The Lady and Sons and its attached gift store occupy nearly an entire city block in a large, weathered, three-story plus basement, 200-year old brick building on Congress Street with 15,000 square feet of dining, full service bar and office space. Diners queue up shortly before the restaurant opens. As with many “pilgrimage” restaurants, conversation among those in line centers around what part of the country we’re all from. There were few, if any, locals in line. When your name is called, you’re handed a plastic card indicating whether you’re eating on the first or third floor of the restaurant (the second floor and basement are used for banquets).
The third floor dining room is meticulous and laid out for optimized efficiency. The ceiling is arrayed in exposed ductwork and ceiling fans, perhaps the restaurant’s sole attempt at modernity. Walls are festooned in framed artwork with a country theme. Whether by design or not, the cynosure of the dining room is the buffet from which fragrant steam emanates and Southern delicacies are displayed. By my estimate, at least seventy-five percent of the diners made their way, often several times, to the steely trays holding fried chicken, mashed potatoes, collard greens and much more. When you’re done with the savory portion of the buffet, you order a dessert from the menu.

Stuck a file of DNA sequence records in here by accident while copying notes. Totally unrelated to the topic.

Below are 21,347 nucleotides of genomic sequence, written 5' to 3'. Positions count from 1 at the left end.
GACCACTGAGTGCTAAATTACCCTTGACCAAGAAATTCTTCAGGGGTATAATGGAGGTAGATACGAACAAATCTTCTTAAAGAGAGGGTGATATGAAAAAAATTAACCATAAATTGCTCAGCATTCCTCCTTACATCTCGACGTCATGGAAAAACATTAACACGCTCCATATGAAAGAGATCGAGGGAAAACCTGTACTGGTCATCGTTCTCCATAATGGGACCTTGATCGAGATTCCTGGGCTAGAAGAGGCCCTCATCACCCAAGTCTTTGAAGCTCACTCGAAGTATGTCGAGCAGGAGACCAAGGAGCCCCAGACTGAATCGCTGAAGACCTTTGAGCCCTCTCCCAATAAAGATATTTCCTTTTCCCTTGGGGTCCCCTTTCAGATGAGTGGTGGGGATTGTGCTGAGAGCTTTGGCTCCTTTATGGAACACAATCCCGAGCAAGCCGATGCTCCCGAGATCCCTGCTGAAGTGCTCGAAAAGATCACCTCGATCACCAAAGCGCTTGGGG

Should you eschew the all-you-can-eat gurgitator’s fest, there are plenty of attractive options on the lunch and dinner menus. In fact, none of the buffet items are duplicated on the menu. As you’re perusing the menu, a server will deposit a Cheddar biscuit and a hoecake on a plate. There are several condiments on your table, including syrup should you wish to treat your hoecake like a pancake. If your tastes lean more toward the piquant, douse the hoecake in Paula Deen’s Tabasco-like hot sauce which is quite good. The Cheddar biscuit needs nothing added thanks to butyraceous qualities that even prevent it from crumbling.